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Policy Brief - High Quality Preschool: Why We Need It and What It Looks Like

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Policy Brief – High Quality Preschool: Why We Need It and What It Looks Like


November 1, 2002
Governance and AccountabilityOutcomesQuality and CurriculumState & LocalWorkforce

Research has shown that 3- and 4-year-olds, especially those who are at risk for school failure, when placed in high-quality preschool programs are more successful in their future academic and social development. This policy brief calls for the improvement of early education and care in our nation by focusing on what is critical for the child, family, teacher, curriculum, and classroom.

By Linda M. Espinosa
NIEER Policy Brief (Issue 1, November 2002)

Summary

Research has shown that 3- and 4-year-olds, especially those who are at risk for school failure, when placed in high-quality preschool programs are more successful in their future academic and social development.

However, studies measuring both process and structure – two essential indicators of the quality of early education programs – in multiple preschool programs around the country have found that the average quality of early education and care is less than good, with most in the “minimally adequate” range. A further look at the research shows that those children who are considered most vulnerable for school failure and social problems, and therefore in greatest need of high-quality care, are attending those programs found to be of the lowest quality.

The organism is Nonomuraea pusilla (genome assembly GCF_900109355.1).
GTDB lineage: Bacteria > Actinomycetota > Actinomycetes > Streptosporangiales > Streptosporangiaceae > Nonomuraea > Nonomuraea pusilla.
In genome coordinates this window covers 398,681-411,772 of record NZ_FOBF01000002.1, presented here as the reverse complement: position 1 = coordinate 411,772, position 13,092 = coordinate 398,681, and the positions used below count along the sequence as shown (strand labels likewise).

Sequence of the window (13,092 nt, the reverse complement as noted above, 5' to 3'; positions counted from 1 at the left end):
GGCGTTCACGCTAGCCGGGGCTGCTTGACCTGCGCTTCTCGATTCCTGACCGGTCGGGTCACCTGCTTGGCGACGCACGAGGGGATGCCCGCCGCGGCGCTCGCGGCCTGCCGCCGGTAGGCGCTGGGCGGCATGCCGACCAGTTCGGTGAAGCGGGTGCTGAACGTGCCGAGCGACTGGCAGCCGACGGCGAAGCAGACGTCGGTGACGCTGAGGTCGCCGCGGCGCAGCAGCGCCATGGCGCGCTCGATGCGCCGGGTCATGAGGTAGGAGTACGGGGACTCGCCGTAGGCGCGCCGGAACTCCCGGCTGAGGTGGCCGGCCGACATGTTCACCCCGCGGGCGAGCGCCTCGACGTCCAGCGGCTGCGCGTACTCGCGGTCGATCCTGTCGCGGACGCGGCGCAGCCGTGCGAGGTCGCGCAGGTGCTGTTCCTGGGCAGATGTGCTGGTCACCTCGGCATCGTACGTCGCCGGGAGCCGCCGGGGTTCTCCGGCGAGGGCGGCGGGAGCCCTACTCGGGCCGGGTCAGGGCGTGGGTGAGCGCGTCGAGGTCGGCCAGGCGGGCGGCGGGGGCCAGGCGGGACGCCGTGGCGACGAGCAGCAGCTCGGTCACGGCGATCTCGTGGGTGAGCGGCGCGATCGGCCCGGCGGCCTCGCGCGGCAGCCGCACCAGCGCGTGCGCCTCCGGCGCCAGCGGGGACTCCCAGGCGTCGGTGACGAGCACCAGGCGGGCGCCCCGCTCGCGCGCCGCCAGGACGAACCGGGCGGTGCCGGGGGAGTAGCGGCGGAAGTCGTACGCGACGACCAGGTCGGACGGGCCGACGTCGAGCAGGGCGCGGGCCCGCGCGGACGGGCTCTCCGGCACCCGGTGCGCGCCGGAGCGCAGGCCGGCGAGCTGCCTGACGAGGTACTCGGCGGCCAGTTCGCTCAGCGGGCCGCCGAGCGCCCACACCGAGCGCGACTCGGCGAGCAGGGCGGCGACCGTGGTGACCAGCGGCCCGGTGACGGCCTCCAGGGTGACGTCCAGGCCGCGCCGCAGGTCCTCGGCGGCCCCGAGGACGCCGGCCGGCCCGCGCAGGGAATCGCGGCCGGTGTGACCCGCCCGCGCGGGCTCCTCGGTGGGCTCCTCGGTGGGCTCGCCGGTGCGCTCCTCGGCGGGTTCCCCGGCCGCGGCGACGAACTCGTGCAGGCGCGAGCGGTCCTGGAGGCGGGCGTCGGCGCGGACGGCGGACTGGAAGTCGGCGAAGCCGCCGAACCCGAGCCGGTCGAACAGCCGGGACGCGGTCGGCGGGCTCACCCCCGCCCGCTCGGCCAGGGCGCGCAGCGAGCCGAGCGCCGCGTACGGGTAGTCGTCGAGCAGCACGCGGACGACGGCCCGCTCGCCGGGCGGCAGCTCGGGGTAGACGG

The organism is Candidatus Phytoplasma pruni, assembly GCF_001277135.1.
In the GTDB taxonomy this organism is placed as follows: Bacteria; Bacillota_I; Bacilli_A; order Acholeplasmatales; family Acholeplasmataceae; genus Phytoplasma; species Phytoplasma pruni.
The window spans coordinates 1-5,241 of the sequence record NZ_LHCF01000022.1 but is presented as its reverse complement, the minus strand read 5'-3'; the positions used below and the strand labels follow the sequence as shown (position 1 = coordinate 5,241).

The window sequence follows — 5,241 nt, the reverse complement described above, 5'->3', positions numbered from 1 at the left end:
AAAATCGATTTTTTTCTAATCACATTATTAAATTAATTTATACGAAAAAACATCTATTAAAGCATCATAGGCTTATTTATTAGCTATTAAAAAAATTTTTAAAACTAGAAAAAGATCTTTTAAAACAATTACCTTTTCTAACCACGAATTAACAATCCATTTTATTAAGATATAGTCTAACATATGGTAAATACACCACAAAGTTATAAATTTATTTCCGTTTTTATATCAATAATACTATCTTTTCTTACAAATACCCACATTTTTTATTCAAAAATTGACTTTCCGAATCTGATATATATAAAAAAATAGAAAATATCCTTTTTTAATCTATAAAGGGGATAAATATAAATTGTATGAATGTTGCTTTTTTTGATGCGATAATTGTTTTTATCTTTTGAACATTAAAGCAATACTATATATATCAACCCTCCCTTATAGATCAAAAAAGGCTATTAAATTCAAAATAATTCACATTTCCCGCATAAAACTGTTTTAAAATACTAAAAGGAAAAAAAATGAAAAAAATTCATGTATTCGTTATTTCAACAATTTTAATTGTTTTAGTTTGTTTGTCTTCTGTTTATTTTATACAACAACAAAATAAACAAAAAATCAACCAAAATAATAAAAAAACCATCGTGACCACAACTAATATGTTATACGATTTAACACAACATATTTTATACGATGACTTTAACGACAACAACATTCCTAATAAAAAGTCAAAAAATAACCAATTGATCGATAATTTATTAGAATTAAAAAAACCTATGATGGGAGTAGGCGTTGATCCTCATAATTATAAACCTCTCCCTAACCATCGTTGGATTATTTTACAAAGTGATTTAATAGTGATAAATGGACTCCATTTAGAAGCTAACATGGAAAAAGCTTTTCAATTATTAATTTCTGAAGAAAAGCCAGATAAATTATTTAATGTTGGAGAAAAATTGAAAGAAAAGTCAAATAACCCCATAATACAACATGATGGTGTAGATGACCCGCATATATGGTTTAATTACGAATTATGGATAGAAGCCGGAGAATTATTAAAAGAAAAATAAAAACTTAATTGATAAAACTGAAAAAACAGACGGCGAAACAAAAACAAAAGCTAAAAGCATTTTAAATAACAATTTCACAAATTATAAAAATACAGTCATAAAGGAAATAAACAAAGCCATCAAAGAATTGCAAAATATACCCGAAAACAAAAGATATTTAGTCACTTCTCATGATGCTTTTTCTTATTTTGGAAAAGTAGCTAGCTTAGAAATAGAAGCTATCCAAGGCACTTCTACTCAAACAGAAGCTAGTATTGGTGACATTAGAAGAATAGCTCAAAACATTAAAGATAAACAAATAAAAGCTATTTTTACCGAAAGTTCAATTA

This policy brief calls for the improvement of early education and care in our nation by focusing on what is critical for the child, family, teacher, curriculum, and classroom. Following the recommendations of the National Association for the Early Education of Young Children (NAEYC), the best practices for improving preschool quality are to develop state standards that address the process and structural features of each program, raise qualified teachers’ salaries, determine valid measures of the quality of education based on the most recent research on early learning, provide continuous training to faculty and staff in all programs, and for policy makers at all levels of government to work together to establish a system that promises high-quality education and care to all 3- and 4-year-olds.

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